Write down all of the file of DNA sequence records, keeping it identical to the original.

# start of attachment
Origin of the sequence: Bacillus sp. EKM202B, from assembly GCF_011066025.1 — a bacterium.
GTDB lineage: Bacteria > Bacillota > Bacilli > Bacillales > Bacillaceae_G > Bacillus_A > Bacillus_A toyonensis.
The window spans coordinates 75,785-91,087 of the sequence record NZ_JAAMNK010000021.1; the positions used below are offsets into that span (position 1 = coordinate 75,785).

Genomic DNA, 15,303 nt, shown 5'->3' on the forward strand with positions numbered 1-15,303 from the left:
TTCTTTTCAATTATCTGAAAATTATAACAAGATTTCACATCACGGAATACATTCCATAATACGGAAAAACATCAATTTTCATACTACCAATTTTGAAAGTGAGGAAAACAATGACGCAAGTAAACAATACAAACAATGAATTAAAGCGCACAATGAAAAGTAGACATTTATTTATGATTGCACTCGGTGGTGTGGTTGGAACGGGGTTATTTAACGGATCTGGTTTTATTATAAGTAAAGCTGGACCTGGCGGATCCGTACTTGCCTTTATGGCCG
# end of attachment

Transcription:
Origin of the sequence: Bacillus sp. EKM202B, from assembly GCF_011066025.1 — a bacterium.
GTDB lineage: Bacteria > Bacillota > Bacilli > Bacillales > Bacillaceae_G > Bacillus_A > Bacillus_A toyonensis.
The window spans coordinates 75,785-91,087 of the sequence record NZ_JAAMNK010000021.1; the positions used below are offsets into that span (position 1 = coordinate 75,785).

Genomic DNA, 15,303 nt, shown 5'->3' on the forward strand with positions numbered 1-15,303 from the left:
TTCTTTTCAATTATCTGAAAATTATAACAAGATTTCACATCACGGAATACATTCCATAATACGGAAAAACATCAATTTTCATACTACCAATTTTGAAAGTGAGGAAAACAATGACGCAAGTAAACAATACAAACAATGAATTAAAGCGCACAATGAAAAGTAGACATTTATTTATGATTGCACTCGGTGGTGTGGTTGGAACGGGGTTATTTAACGGATCTGGTTTTATTATAAGTAAAGCTGGACCTGGCGGATCCGTACTTGCCTTTATGGCCG